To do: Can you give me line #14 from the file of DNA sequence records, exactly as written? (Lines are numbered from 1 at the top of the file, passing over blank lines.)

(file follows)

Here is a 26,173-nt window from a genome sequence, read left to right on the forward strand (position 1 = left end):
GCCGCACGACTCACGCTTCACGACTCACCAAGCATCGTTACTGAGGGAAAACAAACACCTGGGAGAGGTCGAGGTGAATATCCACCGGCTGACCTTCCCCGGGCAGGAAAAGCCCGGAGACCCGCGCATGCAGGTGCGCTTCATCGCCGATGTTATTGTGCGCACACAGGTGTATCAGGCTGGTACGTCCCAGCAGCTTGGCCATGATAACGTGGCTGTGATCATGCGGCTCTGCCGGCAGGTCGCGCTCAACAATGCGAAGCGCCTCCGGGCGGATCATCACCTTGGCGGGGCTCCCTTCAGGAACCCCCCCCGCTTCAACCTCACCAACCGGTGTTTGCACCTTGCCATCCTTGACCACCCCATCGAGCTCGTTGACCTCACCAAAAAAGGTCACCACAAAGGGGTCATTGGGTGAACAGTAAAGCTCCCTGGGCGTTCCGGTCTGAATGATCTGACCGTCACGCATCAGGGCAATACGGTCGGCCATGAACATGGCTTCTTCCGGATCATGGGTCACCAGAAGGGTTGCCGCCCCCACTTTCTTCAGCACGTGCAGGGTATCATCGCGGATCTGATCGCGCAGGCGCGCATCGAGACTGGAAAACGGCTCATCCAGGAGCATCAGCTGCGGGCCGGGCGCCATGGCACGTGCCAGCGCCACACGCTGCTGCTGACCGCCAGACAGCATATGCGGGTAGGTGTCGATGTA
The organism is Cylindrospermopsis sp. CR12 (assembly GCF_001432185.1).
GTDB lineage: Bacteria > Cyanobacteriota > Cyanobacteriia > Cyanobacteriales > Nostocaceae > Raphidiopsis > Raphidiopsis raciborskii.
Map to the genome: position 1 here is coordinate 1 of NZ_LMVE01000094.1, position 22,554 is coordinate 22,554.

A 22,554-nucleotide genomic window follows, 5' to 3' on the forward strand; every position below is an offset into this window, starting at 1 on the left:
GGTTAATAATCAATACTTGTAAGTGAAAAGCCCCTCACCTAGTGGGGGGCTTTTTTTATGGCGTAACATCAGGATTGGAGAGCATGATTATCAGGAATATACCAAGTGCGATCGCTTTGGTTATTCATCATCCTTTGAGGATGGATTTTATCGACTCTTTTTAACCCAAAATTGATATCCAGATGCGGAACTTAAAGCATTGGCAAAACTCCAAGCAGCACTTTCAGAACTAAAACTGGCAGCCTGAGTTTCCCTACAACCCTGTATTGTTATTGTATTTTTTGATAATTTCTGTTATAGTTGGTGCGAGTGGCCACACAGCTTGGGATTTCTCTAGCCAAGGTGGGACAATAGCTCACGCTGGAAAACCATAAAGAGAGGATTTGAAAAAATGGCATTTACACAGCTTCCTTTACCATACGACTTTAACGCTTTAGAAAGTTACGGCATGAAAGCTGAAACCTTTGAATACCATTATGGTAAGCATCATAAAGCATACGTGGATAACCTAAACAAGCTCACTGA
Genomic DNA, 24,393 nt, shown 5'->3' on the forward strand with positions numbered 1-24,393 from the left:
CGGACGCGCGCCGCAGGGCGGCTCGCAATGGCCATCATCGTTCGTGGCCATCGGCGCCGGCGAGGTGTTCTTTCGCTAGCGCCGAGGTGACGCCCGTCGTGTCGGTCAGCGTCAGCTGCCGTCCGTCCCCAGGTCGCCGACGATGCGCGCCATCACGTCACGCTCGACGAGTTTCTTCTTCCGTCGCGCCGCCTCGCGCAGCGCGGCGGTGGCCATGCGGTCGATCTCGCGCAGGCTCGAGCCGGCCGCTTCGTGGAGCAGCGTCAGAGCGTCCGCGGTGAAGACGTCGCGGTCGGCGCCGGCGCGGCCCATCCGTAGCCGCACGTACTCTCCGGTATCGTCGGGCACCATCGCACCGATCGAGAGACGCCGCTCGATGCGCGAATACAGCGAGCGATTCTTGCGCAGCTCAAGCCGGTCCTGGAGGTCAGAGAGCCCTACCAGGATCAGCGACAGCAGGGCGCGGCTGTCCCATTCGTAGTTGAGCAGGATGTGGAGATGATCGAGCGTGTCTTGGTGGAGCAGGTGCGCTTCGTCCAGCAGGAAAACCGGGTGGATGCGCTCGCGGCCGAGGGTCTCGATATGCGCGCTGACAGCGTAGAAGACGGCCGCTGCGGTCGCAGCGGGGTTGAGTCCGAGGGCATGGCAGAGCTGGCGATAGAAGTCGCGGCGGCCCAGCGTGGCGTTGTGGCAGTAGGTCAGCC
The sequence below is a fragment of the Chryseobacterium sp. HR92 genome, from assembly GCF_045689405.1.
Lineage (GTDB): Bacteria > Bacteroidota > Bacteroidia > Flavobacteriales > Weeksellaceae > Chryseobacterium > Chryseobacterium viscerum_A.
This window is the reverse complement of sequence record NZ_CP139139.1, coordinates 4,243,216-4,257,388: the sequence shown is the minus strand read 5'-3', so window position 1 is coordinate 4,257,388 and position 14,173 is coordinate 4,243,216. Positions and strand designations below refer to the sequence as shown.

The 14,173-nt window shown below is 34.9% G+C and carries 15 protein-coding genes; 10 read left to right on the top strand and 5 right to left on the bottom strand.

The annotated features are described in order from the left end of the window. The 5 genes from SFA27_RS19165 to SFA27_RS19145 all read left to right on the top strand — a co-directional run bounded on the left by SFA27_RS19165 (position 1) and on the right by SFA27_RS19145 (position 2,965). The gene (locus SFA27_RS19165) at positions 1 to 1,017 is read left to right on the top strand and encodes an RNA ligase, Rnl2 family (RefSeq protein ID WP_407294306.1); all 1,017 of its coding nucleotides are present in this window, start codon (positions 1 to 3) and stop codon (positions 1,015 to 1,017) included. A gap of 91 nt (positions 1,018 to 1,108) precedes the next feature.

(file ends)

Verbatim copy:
The annotated features are described in order from the left end of the window. The 5 genes from SFA27_RS19165 to SFA27_RS19145 all read left to right on the top strand — a co-directional run bounded on the left by SFA27_RS19165 (position 1) and on the right by SFA27_RS19145 (position 2,965). The gene (locus SFA27_RS19165) at positions 1 to 1,017 is read left to right on the top strand and encodes an RNA ligase, Rnl2 family (RefSeq protein ID WP_407294306.1); all 1,017 of its coding nucleotides are present in this window, start codon (positions 1 to 3) and stop codon (positions 1,015 to 1,017) included. A gap of 91 nt (positions 1,018 to 1,108) precedes the next feature.